The Opinion Pages | Op-Ed Contributor
By DUNCAN MCCARGOMAY 29, 2014
There is a script for Thai coups: a day or two of shock and awe, seizure of television stations, token tanks on the streets — and then swift international reassurance, a plausible interim prime minister, an appointed national assembly, a committee to draft a new constitution and promises to hold elections within a year.
The 2006 coup followed the script almost perfectly, but still ended in farce: The influence of the ousted prime minister, Thaksin Shinawatra, was far from removed; indeed, pro-Thaksin parties won the first post-coup election, and the one after that.
The leaders of the May 22 coup are not sticking to the 1991 or 2006 scripts. For one thing, their seizure of power was prefaced, two days beforehand, by a declaration of martial law and demands that the warring political factions attend negotiations hosted by the army — accompanied by assurances that this was not a coup. When those talks failed to reach agreement, the army’s commander in chief, Gen. Prayuth Chan-ocha, told shocked politicians that he was seizing power and arresting them. Whether this sequence of events reflected a cunning plan or a fit of pique on his part remains unclear.
No interim constitution has yet been proposed — though Thailand has drawers full of such documents from earlier coups, ready to be recycled. When royal endorsement of the army’s intervention was finally granted, four days later, it took the unusual form of a military-style ceremony. There was no visit to the palace, and the customary pictures of the king and queen were nowhere to be seen.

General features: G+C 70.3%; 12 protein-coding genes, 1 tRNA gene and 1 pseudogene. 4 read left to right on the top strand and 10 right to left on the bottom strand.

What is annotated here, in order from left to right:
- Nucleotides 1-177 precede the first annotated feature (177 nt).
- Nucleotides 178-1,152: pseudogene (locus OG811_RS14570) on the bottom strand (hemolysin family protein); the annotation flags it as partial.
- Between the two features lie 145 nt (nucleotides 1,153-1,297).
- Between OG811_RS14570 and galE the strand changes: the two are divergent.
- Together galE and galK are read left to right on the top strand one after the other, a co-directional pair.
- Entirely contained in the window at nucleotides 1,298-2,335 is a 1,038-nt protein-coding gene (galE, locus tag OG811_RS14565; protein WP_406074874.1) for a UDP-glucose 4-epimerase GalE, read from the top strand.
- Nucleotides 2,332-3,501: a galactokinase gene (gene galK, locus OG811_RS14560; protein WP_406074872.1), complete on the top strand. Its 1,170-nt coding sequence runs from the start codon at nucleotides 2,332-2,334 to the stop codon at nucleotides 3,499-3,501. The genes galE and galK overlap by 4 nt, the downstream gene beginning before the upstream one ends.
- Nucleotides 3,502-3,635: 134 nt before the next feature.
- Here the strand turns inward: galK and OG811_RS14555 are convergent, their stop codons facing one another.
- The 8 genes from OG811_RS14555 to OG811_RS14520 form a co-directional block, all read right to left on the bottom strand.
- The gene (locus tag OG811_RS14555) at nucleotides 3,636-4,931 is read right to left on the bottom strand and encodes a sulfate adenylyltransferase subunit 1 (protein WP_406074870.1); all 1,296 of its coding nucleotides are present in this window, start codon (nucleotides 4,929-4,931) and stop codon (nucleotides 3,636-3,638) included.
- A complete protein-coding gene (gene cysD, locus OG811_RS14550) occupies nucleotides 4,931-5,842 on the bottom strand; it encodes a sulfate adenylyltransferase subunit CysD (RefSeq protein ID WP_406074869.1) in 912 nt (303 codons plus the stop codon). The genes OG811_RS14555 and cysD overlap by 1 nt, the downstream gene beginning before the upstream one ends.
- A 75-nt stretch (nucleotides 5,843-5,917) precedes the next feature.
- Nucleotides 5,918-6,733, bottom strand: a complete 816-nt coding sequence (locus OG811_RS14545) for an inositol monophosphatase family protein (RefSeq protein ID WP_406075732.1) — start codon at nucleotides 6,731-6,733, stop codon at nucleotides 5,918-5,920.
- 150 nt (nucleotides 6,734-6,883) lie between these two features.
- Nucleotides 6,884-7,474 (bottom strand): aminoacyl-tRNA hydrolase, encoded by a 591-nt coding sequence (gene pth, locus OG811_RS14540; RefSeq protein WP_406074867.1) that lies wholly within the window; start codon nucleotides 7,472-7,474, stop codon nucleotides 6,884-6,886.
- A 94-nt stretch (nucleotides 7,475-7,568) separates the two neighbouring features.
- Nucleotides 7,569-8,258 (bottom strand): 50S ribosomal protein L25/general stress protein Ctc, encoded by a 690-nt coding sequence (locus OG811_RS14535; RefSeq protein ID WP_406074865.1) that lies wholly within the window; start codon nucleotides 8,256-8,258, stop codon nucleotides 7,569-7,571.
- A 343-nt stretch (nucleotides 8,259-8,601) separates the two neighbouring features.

General Prayuth has appointed himself interim prime minister and shows no sign of handing over power to a more neutral figure. Asked by reporters on Monday about the timeline for future elections, he abruptly quit the stage without responding. His staff later summoned the reporters to be reprimanded for asking “inappropriate” questions.
The mass summonses issued by the National Council for Peace and Order (as the junta now calls itself in English; the words “and order” are absent in the softer Thai version) asking more than 300 people — including politicians from the former government, protest leaders, critical academics, journalists and former political prisoners already released or royally pardoned — to turn themselves over to the military are an alarming move. The brief arbitrary detention of the wife, son and daughter of a current lèse-majesté defendant was especially troubling. University presidents have been told to bring dissident lecturers and protesting students into line. The junta has announced that those charged with certain political offenses will henceforth be dealt with by military courts.
Such attempts to create a climate of fear have no place, given Thailand’s long democratic tradition. The harsh media clampdown, including the blocking of international TV news channels, and the ban on criticizing the junta are missteps in a country where smartphones are increasingly ubiquitous and only fantasists would believe they can control access to information. All these moves suggest that the Thai military remains wedded to an outdated anti-Communist mind-set, believing that those who oppose the army are a small minority of subversives.